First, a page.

The week’s news included; Post-Brexit EU food import charges revealed, McDonald’s buys all 225 Israeli franchises to repair image amid boycott, Boeing pays $160m to compensate Alaska Air after aircraft door blows off mid-flight.

Below are our top 10 stories that you need to know about. Be sure to check our twitter page, Facebook page and Instagram Page, for regular posts of important headlines. Get all the important stories and insights straight into your inbox by subscribing to our mailing list here.

Opinion articles of the week: 

  • City A.M. – Subscription overload: Why people are cancelling Netflix, Dazn and Disney+.
  • BBC News – Can troubled Thames Water avoid collapse?
  • City A.M. – Why are UK companies like Natwest using share buybacks more?

1. NEW BREXIT IMPORT CHARGES ANNOUNCED

From 30 April, companies will have to pay new fees to import food from the EU as part of new post-Brexit charges. Animal product imports of foods such as fish, yoghurt, cheese and sausages will face fees of up to £145. Consignments with multiple types of products will be charged per type of good imported but the total charges will be capped at £145. Individual imports will face charges of up to £29. Imports of plants and plant products will also face the same charges. These fees were announced by the UK government last week and cover imports coming through the Port of Dover and the Folkestone Eurotunnel. These charges will reportedly go towards investments in border facilities. These additional import costs are almost inevitably going to be passed on to consumers. Some sellers could even stop importing from the EU altogether as a result.

2. US AND UK SIGN AI SAFETY DEAL

The US and the UK have struck a deal to collaborate on artificial intelligence (AI) safety testing. This will involve reviewing the safety of AI tools and developing a better understanding of the underlying systems. Some of the hot topics which this new collaboration will cover are; generative chatbots like ChatGPT, deep fakes and data privacy. The US and UK will work together to assess the risks of AI and implement relevant measures. This marks the first bilateral deal of its kind covering AI. The EU also recently announced its own comprehensive AI framework (see previous top 10).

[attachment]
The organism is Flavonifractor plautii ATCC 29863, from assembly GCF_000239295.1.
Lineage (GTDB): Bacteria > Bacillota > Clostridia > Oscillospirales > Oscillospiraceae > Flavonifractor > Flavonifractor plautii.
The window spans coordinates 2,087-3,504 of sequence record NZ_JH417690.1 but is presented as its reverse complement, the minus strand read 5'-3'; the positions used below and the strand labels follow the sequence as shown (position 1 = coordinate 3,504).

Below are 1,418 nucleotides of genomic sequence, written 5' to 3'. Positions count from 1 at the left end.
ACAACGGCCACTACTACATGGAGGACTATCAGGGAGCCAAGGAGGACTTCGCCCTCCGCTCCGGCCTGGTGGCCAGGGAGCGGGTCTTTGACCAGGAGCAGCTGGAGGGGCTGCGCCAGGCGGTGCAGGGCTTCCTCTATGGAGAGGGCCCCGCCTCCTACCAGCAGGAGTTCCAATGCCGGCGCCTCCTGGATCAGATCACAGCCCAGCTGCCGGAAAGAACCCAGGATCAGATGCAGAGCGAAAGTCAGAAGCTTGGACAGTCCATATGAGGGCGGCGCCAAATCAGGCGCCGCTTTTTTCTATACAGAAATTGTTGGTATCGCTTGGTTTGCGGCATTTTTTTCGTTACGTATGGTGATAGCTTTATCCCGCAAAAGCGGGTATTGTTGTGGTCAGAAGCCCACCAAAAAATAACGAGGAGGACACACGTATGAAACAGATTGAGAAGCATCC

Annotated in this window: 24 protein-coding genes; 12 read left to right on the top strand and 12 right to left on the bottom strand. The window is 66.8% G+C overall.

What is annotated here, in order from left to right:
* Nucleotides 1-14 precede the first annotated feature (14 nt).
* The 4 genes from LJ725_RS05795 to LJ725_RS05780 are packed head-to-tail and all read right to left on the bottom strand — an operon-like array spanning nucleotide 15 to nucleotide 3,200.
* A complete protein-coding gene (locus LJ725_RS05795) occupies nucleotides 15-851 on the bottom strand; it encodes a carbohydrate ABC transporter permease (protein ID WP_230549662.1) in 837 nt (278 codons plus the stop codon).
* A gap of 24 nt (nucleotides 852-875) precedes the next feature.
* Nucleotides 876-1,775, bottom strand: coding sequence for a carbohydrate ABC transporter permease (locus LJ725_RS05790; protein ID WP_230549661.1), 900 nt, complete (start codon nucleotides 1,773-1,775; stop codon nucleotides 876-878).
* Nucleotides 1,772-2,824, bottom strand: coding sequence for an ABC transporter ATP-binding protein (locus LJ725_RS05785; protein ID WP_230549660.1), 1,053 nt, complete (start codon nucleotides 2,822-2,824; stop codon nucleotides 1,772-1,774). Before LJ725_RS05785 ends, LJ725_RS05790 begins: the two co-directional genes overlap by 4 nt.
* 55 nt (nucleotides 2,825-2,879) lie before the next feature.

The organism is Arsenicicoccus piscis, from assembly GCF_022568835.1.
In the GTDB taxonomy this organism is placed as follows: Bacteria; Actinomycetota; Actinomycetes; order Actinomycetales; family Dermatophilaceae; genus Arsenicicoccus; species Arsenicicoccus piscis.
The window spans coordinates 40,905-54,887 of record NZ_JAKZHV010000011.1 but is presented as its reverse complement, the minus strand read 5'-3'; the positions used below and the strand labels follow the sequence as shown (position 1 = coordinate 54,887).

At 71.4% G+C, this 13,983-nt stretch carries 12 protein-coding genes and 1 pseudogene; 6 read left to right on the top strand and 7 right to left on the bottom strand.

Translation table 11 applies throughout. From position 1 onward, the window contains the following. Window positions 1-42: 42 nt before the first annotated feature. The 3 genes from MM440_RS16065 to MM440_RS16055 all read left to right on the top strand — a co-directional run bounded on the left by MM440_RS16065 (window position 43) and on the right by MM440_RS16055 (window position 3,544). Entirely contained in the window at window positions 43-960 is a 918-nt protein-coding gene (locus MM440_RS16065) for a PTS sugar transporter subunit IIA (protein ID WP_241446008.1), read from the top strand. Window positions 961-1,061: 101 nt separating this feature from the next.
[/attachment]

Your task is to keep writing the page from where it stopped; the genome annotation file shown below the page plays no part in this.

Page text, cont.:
3. MCDONALD’S BUYS ISRAELI FRANCHISES

McDonald’s is buying all 225 of its Israeli franchises in an attempt to repair its reputation. This comes as a boycott over its perceived support for Israel is taking its toll. The Israeli franchise of McDonald’s offered IDF soldiers free meals at the outset of the Israel-Gaza war. This sparked a global call for a boycott of McDonald’s. Sales were hit significantly in the Middle East, Indonesia and France. McDonald’s franchises in Muslim-majority countries issued statements distancing themselves from the Israeli franchises. In January, McDonald’s confirmed that the boycott had “meaningfully impacted” business as it missed quarterly sales targets. The fast food chain claimed the calls for boycott were based on misinformation. Now, McDonald’s is buying the Israeli franchise from the franchisee Alonyal in order to try and improve its reputation. 

4. BOEING PAYS $160M TO ALASKA AIR

Boeing has paid out $160 million to Alaska Air to compensate them for losses due to an aircraft door blowing off mid-flight in January. Four bolts that were supposed to attach the door securely had not been screwed on. Thousands of flights were cancelled and Alaska Air took a significant reputational hit. This payout covers Q1 of 2024 but Alaska Air expects more payouts over the coming months. In January, Alaska air anticipated a $150 million financial hit. This saga is expected to cost Boeing a huge $4 billion in Q1 of 2024. The aerospace giant is facing a criminal investigation over the incident. This marks yet another scandal for Boeing after the 2018 737 Max disasters. Boeing’s CEO, Dave Calhoun, has also announced he is stepping down as CEO by the end of 2024. 

5. VODAFONE THREE MERGER FACING PHASE 2 INVESTIGATION